November 05, 2007

#01-033: PC - Part II: Political Correctness and Gender

a man whose face is made up half male, half female

Note: In the previous lesson we discussed then need to be sensitive when discussing race, national origin, and other cultural differences. This time we'll discuss the importance of sensitivity regarding the differences between women and man.

Get Ready: Do you think it's okay to assume that men are stronger than women, women are more emotional than men, and so on? Why or why not?

"PC," or "Political Correctness", as I wrote last time, has given rise to the increased use of inclusive language.

One area in which the move for political correctness has had a lasting impact is in gender-inclusive language, which does not discriminate between women from men.

Here's a famous example:

A man is killed in a car accident, and his son is rushed to the hospital. There, the surgeon looks at the boy and says, "I can't operate on this boy: he is my son." How is this possible?

The answer is simple: the doctor is a woman. We often assume members of some professions are men, and others women. Women are nurses, teachers, waitresses, and stewardesses. Men are firemen, policemen, and mailmen.

So an entirely new vocabulary has developed. We now say firefighter, police officer, and mail carrier. Actress and hostess are often just actor and host, like men in the same job. Two other familiar words, stewardess and waitress, have become flight attendant and (table) server, along with their male counterparts (formerly steward and waiter). (The -ess ending, like the -ette in cigarette, actually indicates a smaller version of something.)

For some terms the solutions are less elegant. Businessman or businesswoman, chairman or chairwoman: out. Businessperson, chairperson (both rather inelegant): in.

We have also stopped singling out what were considered unusual cases. "Lady doctor" and "male nurse": out. Imbalanced terms are out: "man and wife" is now "husband and wife" (or "wife and husband"). We used to talk about the human race as "man" or "mankind." Now it's "humanity" and "humankind."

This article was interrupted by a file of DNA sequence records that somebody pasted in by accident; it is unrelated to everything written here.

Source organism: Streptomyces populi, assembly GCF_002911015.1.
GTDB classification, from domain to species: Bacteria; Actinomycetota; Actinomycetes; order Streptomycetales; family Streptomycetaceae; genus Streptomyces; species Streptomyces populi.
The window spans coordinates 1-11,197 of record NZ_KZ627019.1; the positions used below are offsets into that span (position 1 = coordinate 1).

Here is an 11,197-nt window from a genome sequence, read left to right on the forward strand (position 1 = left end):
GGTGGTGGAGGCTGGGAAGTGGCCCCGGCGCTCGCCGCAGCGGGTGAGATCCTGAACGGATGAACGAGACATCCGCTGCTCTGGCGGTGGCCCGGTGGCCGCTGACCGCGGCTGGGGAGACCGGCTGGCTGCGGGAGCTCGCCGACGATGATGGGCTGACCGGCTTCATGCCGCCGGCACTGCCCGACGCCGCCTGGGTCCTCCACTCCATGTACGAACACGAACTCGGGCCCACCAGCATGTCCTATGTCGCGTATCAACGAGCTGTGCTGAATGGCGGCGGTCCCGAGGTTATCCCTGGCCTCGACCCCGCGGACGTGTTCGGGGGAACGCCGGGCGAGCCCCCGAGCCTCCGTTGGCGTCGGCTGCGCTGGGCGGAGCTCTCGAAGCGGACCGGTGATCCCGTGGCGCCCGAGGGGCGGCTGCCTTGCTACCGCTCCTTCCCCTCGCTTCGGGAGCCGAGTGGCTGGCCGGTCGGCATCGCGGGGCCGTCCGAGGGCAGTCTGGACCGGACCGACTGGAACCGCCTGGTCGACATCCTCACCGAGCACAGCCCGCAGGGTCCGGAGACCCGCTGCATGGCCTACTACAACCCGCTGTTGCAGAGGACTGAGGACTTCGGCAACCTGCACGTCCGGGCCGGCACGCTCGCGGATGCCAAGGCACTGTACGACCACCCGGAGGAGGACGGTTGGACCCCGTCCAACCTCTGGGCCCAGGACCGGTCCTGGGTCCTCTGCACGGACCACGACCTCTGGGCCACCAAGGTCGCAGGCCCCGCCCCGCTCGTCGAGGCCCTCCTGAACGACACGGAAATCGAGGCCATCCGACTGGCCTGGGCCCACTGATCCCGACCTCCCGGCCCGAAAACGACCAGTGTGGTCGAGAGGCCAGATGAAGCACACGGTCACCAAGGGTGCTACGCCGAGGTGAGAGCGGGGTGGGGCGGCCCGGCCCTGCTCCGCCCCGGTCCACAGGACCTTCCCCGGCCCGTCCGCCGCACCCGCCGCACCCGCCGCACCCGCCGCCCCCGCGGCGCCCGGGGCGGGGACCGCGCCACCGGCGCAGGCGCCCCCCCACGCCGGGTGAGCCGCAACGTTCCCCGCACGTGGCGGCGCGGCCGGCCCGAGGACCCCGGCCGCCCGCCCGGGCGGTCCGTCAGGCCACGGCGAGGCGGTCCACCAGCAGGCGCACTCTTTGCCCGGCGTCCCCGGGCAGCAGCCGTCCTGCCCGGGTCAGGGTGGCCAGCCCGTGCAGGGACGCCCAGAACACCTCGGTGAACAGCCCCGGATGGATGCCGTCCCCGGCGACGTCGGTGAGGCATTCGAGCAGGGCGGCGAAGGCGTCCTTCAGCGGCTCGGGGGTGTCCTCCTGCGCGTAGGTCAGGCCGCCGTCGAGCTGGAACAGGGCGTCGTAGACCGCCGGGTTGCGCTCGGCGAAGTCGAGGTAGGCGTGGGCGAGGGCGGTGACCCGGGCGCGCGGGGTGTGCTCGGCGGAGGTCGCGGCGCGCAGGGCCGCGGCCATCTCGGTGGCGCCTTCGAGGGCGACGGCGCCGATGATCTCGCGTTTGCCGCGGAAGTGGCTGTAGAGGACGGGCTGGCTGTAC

Calling a doctor he or a nurse she presents problems. Unless specifically talking about a male or female, the more PC speakers and writers will try to avoid the pronoun altogether by rephrasing.

Instead of "Every man must do his best," we might say, "All people must do their best." Instead of "He who hesitates is lost," try "The one who hesitates is lost." An exception, of course, is when we are quoting someone, specially a traditional source.

Forms of address have also changed. The traditional "Miss" and "Mrs." are giving way to "Ms." And we hesitate to say "Mr. Mayor" or "Madam President" as we used to, though "Sir" and "Ma'am" are still common.

It's tough to know when to say what these days. The best thing to do is: Consider your listener(s), your audience, and choose the words which are least offensive. Sincere concern will usually make up for any errors made.


Read more:

Practice: Find the better way to express the underlined word(s).

  1. That guy runs like a girl!
  2. Stop whining and man up!
  3. You know, she wears the pants in that family.
  4. You know what they say: boys will be boys.
  5. A man and his wife should put a lot of effort into communication.

  1. be brave, be confident, etc.
  2. [avoid this idea altogether; it's just an excuse for bad behavior]
  3. married couples
  4. slowly, awkwardly, etc. (describe with an adverb)
  5. is in charge of the household; is responsible for the family

Answers are in the first comment below.

Submitted to the Shenzhen Daily for November 5, 2007

1 comment: